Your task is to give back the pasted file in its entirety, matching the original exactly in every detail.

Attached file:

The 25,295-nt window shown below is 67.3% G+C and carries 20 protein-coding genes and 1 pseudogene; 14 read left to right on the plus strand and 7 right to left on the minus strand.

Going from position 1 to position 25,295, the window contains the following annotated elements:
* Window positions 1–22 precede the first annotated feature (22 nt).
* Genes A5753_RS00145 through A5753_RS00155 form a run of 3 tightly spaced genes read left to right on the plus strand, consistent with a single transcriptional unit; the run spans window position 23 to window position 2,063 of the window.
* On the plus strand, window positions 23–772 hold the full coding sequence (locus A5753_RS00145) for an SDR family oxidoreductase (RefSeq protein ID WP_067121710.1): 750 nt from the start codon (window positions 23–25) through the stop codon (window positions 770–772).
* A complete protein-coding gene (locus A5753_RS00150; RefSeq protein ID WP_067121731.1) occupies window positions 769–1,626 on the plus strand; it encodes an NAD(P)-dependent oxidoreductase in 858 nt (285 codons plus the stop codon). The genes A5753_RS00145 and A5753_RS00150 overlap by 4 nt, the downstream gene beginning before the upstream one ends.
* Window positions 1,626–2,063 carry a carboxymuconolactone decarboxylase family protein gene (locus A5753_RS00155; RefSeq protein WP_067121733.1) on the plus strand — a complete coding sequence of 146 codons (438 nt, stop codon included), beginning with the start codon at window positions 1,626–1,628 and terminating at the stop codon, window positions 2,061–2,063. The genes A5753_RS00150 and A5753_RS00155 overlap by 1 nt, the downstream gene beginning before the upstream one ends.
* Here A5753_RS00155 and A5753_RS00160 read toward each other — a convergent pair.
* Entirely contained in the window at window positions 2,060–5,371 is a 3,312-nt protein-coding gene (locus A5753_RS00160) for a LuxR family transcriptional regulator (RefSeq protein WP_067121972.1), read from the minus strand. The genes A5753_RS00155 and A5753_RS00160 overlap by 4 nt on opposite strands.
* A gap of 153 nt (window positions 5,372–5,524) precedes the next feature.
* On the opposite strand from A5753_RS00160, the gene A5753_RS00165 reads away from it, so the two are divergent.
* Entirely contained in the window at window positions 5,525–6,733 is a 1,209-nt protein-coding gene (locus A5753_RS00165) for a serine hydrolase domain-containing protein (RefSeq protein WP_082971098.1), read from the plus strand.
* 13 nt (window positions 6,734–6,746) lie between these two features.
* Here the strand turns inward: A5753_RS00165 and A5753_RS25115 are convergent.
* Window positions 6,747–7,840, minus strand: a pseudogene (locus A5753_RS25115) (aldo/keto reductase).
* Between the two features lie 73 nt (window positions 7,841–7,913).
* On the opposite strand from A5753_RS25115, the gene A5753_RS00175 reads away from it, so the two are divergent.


The 25,295-nt window shown below is 67.3% G+C and carries 20 protein-coding genes and 1 pseudogene; 14 read left to right on the plus strand and 7 right to left on the minus strand.

Going from position 1 to position 25,295, the window contains the following annotated elements:
* Window positions 1–22 precede the first annotated feature (22 nt).
* Genes A5753_RS00145 through A5753_RS00155 form a run of 3 tightly spaced genes read left to right on the plus strand, consistent with a single transcriptional unit; the run spans window position 23 to window position 2,063 of the window.
* On the plus strand, window positions 23–772 hold the full coding sequence (locus A5753_RS00145) for an SDR family oxidoreductase (RefSeq protein ID WP_067121710.1): 750 nt from the start codon (window positions 23–25) through the stop codon (window positions 770–772).
* A complete protein-coding gene (locus A5753_RS00150; RefSeq protein ID WP_067121731.1) occupies window positions 769–1,626 on the plus strand; it encodes an NAD(P)-dependent oxidoreductase in 858 nt (285 codons plus the stop codon). The genes A5753_RS00145 and A5753_RS00150 overlap by 4 nt, the downstream gene beginning before the upstream one ends.
* Window positions 1,626–2,063 carry a carboxymuconolactone decarboxylase family protein gene (locus A5753_RS00155; RefSeq protein WP_067121733.1) on the plus strand — a complete coding sequence of 146 codons (438 nt, stop codon included), beginning with the start codon at window positions 1,626–1,628 and terminating at the stop codon, window positions 2,061–2,063. The genes A5753_RS00150 and A5753_RS00155 overlap by 1 nt, the downstream gene beginning before the upstream one ends.
* Here A5753_RS00155 and A5753_RS00160 read toward each other — a convergent pair.
* Entirely contained in the window at window positions 2,060–5,371 is a 3,312-nt protein-coding gene (locus A5753_RS00160) for a LuxR family transcriptional regulator (RefSeq protein WP_067121972.1), read from the minus strand. The genes A5753_RS00155 and A5753_RS00160 overlap by 4 nt on opposite strands.
* A gap of 153 nt (window positions 5,372–5,524) precedes the next feature.
* On the opposite strand from A5753_RS00160, the gene A5753_RS00165 reads away from it, so the two are divergent.
* Entirely contained in the window at window positions 5,525–6,733 is a 1,209-nt protein-coding gene (locus A5753_RS00165) for a serine hydrolase domain-containing protein (RefSeq protein WP_082971098.1), read from the plus strand.
* 13 nt (window positions 6,734–6,746) lie between these two features.
* Here the strand turns inward: A5753_RS00165 and A5753_RS25115 are convergent.
* Window positions 6,747–7,840, minus strand: a pseudogene (locus A5753_RS25115) (aldo/keto reductase).
* Between the two features lie 73 nt (window positions 7,841–7,913).
* On the opposite strand from A5753_RS25115, the gene A5753_RS00175 reads away from it, so the two are divergent.